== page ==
Some investors, however, stuck to their long-term focus knowing that their portfolios reflected their need for liquidity, their personal tolerance for risk, and an appropriate time horizon. Investors who structured resilient, diversified portfolios hung on to their positions. The results of this strategy are telling, and fundamental to why we advocate staying invested. According to data from Morningstar, $100,000 invested in the stock market in January 2007 (the beginning of the slide) was worth only $54,000 in February 2009 (the bottom point). Investors who pulled out at the bottom obviously suffered significant declines. More importantly, those who pulled out at the trough and let things cool off for a year and then reinvested ALSO saw a net loss on their investment. Only those investors who stayed invested and rode out the storm with a long term goal in mind saw the value of their investments grow. For those investors, that $100,000 was worth $143,000 at the end of 2013.
As predicted by many market-watchers, the Federal Open Market Committee announced on January 29 that it would continue to cut its monthly bond purchases. Citing the continued moderate expansion of the U.S. economy, Fed Chairman Ben Bernanke moved to trim the bond-buying program (known commonly as “quantitative easing” or “the Fed taper”) from $75 billion per month to $65 billion. Bernanke additionally announced that the Fed’s policy of supporting near-zero short-term interest rates would continue indefinitely. Short-term interest rates, which govern the rates at which financial institutions borrow from one another, have a cumulative effect on all loans; in deciding to keep the federal funds rate target rate between 0% and 0.25%, the Fed reiterated its focus on stimulating the economy through availability of capital.Several things came to mind as I read through the announcement:
At ACM, we’re inclined to follow the Fed’s lead and “stay the course” with our traditional focus on breadth and depth across markets. We’ll certainly be paying attention to the next rounds of tapering as they take place, but for right now, we’re taking it in stride.
As we discussed in last year’s article on the growing increase in life expectancy (“Financial Security for Longer Life Expectancy” ), Americans are living longer. Women in particular are living well past the average life expectancy benchmarks. Recent longevity statistics tell us that women will generally outlive men by 5 to 7 years; the promise of a longer life is even better for those that are married.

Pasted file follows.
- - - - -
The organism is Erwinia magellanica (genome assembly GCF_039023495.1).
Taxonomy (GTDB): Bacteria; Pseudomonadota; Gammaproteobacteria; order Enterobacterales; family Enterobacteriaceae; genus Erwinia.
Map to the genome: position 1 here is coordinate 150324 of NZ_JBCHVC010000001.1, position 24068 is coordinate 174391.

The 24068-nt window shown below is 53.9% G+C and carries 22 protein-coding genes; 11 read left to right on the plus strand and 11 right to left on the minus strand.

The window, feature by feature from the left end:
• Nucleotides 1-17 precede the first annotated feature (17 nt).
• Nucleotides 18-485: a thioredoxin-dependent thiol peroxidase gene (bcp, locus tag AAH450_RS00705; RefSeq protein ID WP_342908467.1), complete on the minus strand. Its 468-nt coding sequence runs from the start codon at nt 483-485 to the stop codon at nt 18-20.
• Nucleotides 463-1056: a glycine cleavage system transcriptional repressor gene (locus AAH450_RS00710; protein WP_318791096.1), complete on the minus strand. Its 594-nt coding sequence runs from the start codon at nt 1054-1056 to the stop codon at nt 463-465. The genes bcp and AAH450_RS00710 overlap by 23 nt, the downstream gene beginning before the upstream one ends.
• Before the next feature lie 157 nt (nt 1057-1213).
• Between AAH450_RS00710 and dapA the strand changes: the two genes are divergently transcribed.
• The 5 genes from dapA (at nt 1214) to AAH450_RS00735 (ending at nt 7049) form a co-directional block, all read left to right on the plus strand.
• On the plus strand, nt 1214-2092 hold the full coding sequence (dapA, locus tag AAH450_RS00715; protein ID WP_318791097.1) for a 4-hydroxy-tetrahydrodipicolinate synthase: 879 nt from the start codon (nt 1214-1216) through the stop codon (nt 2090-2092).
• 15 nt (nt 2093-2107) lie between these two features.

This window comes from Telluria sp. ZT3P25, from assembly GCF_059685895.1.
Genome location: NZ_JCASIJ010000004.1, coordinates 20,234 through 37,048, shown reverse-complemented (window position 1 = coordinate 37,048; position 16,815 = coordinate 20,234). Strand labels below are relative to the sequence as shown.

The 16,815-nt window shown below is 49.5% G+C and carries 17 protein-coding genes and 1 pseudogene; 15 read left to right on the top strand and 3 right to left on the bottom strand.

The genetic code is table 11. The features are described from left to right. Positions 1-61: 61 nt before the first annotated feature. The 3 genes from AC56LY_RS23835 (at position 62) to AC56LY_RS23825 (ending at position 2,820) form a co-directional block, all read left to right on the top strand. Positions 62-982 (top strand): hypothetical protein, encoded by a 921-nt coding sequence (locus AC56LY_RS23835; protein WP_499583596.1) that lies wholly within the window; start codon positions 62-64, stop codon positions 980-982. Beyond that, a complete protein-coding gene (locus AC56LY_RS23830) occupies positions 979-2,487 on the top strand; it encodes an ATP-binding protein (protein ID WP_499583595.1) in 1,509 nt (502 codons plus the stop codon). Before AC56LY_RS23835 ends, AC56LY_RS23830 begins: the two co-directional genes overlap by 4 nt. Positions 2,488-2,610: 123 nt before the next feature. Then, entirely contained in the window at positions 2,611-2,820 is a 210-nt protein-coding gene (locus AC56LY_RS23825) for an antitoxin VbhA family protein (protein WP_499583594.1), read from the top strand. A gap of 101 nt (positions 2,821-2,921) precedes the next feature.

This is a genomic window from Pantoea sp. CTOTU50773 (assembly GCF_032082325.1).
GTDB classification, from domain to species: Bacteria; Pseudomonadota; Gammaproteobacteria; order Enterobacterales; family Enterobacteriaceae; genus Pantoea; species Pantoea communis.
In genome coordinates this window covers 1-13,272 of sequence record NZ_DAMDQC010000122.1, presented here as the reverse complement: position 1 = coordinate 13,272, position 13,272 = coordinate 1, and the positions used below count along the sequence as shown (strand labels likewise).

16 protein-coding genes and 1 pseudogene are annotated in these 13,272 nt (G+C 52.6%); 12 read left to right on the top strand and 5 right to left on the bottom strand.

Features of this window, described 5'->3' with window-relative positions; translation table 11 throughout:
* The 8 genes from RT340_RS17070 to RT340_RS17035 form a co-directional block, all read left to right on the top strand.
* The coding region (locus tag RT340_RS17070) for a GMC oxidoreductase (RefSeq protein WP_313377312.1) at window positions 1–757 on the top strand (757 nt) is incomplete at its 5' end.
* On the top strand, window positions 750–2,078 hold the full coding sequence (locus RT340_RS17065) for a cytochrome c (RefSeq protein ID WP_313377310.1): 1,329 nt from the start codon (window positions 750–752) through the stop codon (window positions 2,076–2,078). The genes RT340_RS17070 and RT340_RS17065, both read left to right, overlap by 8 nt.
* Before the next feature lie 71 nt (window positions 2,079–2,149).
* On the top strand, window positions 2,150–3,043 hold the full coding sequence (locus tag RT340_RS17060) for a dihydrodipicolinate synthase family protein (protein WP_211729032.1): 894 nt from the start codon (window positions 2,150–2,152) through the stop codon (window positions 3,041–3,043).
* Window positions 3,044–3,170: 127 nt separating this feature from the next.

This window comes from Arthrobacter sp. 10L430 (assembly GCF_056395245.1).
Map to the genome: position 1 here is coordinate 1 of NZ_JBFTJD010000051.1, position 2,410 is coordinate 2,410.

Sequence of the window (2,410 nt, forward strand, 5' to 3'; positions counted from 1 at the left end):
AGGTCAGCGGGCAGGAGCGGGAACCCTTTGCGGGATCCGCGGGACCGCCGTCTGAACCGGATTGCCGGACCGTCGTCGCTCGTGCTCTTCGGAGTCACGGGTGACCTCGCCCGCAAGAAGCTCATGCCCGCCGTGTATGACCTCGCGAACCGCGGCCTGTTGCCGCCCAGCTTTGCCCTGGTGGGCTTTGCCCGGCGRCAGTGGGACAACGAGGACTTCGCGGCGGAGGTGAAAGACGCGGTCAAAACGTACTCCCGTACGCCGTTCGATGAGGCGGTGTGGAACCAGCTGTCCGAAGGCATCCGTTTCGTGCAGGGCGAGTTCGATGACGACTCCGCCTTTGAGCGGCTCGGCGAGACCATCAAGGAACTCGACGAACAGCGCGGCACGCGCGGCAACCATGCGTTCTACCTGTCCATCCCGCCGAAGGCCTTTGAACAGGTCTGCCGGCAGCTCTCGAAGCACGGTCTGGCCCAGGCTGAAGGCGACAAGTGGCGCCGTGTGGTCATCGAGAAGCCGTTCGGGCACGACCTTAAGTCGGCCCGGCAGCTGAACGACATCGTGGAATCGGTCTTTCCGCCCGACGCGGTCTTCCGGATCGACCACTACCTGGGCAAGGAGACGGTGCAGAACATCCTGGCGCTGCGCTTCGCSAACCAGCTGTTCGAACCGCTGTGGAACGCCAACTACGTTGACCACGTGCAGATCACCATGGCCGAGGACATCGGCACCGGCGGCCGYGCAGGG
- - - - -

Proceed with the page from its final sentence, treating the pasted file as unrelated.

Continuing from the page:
Most women of the “Baby Boomer” generation seem to realize that their life expectancy will exceed that of their parents' generation. Less obvious are the financial consequences of extended longevity. Boomer women have embraced living longer, but remarkably few of them have done the kind of retirement planning necessary to address that possibility. Studies indicate that less than one-third of women age 55 or older have enough retirement money to match income projections based on their average life expectancy and beyond.
So, what does all this mean for women in terms of graciously living out this expected and predictable extension of life? Our many years of experience tell us this: having a retirement plan that addresses this scenario is a necessary, and fairly simple, requirement! Here are three suggestions that will help you get off to a good start:
1. Be brave. Not having enough money for later life is a scary thought, and can be emotionally paralyzing. Instead of letting that fear lead to procrastination, take an objective and creative look at your situation. Explore your options…all of them, no matter how daunting or trivial. Simply being aware of the options for reducing your lifestyle can be empowering. For example, you may need to consider “downsizing” out of your family home. Getting through the emotional aspects of this decision is hard. But being brave, and being proactive about the idea of making a change, will help to strengthen feelings of being in control of your financial future.
2. Don't wait. Procrastination isn't an option. The planning and decision-making processes take time. Take one simple step right now: determine how much cash flow your current lifestyle is requiring each month, and make the necessary adjustments to your spending and saving habits with your retirement goals in mind. Get started now. It won't be easier or better or more comfortable if you wait to begin your planning process.
If you are like most Americans, you probably don’t have a good sense for how you actually spend your money on a month-to-month basis. Sure, you probably know the precise amount of your mortgage payment and your car payment, and you probably have a good idea of what your “regular” bills like your cell phone or your cable TV bill add up to every month. But do you really know how much you’re spending on your morning latte, sneakers for your kids, that lunch you grabbed at the deli between meetings, or those last-minute trips to the big-box store or the mall?